Other Places Where Larvae Might Live
If you can’t find the drain moth larvae in your restaurant using the tape method, they might be breeding in a hard-to-see location. Because drain flies are so small, they can crawl up through floorboards and through cracks into your restaurant. If that’s how they’re getting in, it might mean that they’re breeding in the crawlspace or perhaps in the pipes under your building. When that’s the case, you either have too much moisture in your crawl space or one of your pipes has a crack in it, which has allowed the moth fly larvae to congregate there.
If your pipes are cracked, contact a licensed plumber to repair the problem. If moisture is the issue, consider hiring a specialist to dry out the crawl space and either encapsulate it or install a vapor barrier. Encapsulating your crawl space is a good idea for the overall health of your restaurant anyway, as it will keep away pests that would otherwise be attracted to the damp conditions under your building and it will stop fungus and mold from growing.
Other hard-to-find places where drain flies breed include sump pump basins and moist mops.
Killing Drain Fly Larvae
Once you’ve found where the drain fly larvae are living, you can go about killing them. The key to destroying the larvae really comes down to getting rid of their food source, as the larvae themselves are quite resilient. As said, they can survive high temperatures and low oxygen, so you can’t simply flush them out with hot water.
Instead, start by cleaning. Clean the outside and around the infested area. Then clean the area itself. If the flies are breeding in a drain, first pour a few gallons of water into the drain to moisten it. Then use a metal pipe brush to clean the inside. You can use a plumbing snake to pull and break up grime, as well.
Next, use a drain cleaner. Drain cleaners come in gels and foams, and whether acid-based or enzyme-based, all work to dissolve organic matter.
Killing Adult Drain Flies
Killing adult drain flies in your restaurant is much easier than killing their larvae. They don’t fly well, so they can’t evade a fly swatter like house flies can. Insecticide spray is another method you can employ to kill the adult flies. Alternatively, if you have only a few flies, you can wait them out. They don’t live long, so they’ll soon disappear if you’ve addressed their breeding site.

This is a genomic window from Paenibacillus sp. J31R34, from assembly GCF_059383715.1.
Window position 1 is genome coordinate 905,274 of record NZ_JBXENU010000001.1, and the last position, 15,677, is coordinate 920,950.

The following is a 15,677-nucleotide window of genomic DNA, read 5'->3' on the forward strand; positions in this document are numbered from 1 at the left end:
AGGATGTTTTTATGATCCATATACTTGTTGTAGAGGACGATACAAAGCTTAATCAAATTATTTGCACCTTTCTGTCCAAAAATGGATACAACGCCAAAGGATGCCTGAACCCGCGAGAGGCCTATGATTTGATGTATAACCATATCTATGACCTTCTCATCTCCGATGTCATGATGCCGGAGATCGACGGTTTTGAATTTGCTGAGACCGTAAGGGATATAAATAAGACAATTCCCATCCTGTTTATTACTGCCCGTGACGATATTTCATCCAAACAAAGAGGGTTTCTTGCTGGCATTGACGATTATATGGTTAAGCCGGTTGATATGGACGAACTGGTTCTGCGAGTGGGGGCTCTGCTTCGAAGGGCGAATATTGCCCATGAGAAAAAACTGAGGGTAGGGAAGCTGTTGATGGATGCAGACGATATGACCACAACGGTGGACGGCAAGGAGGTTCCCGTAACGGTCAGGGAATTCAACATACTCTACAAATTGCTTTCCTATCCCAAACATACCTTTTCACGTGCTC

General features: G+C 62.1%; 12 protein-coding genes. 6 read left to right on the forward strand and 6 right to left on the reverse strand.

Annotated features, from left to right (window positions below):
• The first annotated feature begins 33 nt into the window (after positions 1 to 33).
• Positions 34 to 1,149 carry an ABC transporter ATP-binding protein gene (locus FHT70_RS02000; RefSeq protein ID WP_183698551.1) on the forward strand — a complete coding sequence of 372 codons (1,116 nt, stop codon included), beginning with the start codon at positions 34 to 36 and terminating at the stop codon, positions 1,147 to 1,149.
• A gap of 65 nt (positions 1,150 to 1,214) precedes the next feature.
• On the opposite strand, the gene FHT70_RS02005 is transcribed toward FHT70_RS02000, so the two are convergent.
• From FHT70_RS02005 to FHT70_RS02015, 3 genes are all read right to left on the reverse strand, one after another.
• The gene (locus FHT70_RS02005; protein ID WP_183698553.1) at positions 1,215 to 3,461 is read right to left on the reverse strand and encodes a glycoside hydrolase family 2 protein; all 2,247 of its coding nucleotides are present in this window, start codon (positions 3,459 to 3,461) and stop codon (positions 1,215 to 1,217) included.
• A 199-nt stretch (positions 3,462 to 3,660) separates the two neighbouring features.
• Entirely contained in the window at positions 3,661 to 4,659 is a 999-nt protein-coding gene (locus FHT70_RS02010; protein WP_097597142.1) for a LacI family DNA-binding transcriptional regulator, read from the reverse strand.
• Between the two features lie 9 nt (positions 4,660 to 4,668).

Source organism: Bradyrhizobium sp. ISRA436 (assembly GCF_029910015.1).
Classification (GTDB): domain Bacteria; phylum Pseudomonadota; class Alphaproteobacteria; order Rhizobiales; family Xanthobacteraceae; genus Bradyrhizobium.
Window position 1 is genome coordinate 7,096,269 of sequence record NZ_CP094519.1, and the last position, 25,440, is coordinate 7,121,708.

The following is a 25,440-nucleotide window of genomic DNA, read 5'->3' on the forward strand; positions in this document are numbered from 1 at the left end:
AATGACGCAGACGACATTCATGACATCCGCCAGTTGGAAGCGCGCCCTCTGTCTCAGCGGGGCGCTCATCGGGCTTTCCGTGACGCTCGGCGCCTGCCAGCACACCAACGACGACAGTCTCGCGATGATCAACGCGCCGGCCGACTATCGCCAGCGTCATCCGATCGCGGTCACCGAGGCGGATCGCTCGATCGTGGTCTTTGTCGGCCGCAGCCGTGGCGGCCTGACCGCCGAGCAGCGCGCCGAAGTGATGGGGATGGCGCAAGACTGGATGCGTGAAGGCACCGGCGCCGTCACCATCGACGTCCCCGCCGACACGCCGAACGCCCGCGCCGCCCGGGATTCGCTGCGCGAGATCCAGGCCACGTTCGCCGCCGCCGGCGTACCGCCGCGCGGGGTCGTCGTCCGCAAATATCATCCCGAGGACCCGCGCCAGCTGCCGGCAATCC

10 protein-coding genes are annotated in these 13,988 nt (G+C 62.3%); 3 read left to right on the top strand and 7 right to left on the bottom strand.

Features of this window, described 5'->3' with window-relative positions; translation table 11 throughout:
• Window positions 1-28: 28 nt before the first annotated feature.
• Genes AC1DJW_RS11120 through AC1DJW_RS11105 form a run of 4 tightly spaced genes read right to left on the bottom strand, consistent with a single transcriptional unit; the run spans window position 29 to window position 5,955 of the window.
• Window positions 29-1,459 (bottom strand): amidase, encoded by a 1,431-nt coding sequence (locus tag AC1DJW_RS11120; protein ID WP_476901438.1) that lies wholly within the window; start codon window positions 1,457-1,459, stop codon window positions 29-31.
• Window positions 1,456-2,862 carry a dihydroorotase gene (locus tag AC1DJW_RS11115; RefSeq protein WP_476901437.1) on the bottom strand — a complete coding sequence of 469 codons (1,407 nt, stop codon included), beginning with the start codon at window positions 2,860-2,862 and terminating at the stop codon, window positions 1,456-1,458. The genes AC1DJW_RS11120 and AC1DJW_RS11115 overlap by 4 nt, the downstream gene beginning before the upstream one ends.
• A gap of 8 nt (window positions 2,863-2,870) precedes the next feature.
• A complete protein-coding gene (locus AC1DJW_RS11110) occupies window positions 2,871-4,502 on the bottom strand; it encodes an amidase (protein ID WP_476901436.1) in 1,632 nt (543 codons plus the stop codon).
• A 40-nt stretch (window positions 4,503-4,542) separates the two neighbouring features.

Another way to kill the adult flies is to use dish soap. At night, set out a bowl filled with equal parts sugar, water, and white vinegar. Add a few drops of dish soap in it. Dish soap has borax in it, which kills insects. Overnight, the flies will drink the liquid and die.
Prevent Drain Flies
The keys to keeping drain flies from taking up residence if your restaurant are 1) keep things dry, and 2) keep things clean. Make sure there isn’t stagnant water anywhere in or under your building, and clean your kitchen and bathroom so contamination doesn’t build up. Make sure your crawlspace is dry.
As for your drains, keep them free of clogs either by cleaning them or regularly using an enzyme gel to eat away any organic matter that might collect in them. You can also occasionally spray insect growth regulator (IGR) down the drains. Some IGRs are specially formulated for drains.
If you’re experiencing a drain fly infestation and live in central Indiana, Yes Pest Pros can help get your restaurant up to code by controlling these pests. We can identify where the infestation is located and will take the necessary steps to rid them from your building.
If your crawl space is causing issues, Yes Pest Pros can also help with that. We offer a variety of means to dry out and maintain the space via dehumidifiers, drains, sump pumps, and encapsulation. We’re also certified to treat mold and fungus in crawl spaces.
If your Indiana-based restaurant or business has drain flies, contact us today. We’ll be glad to help and will answer any questions you have.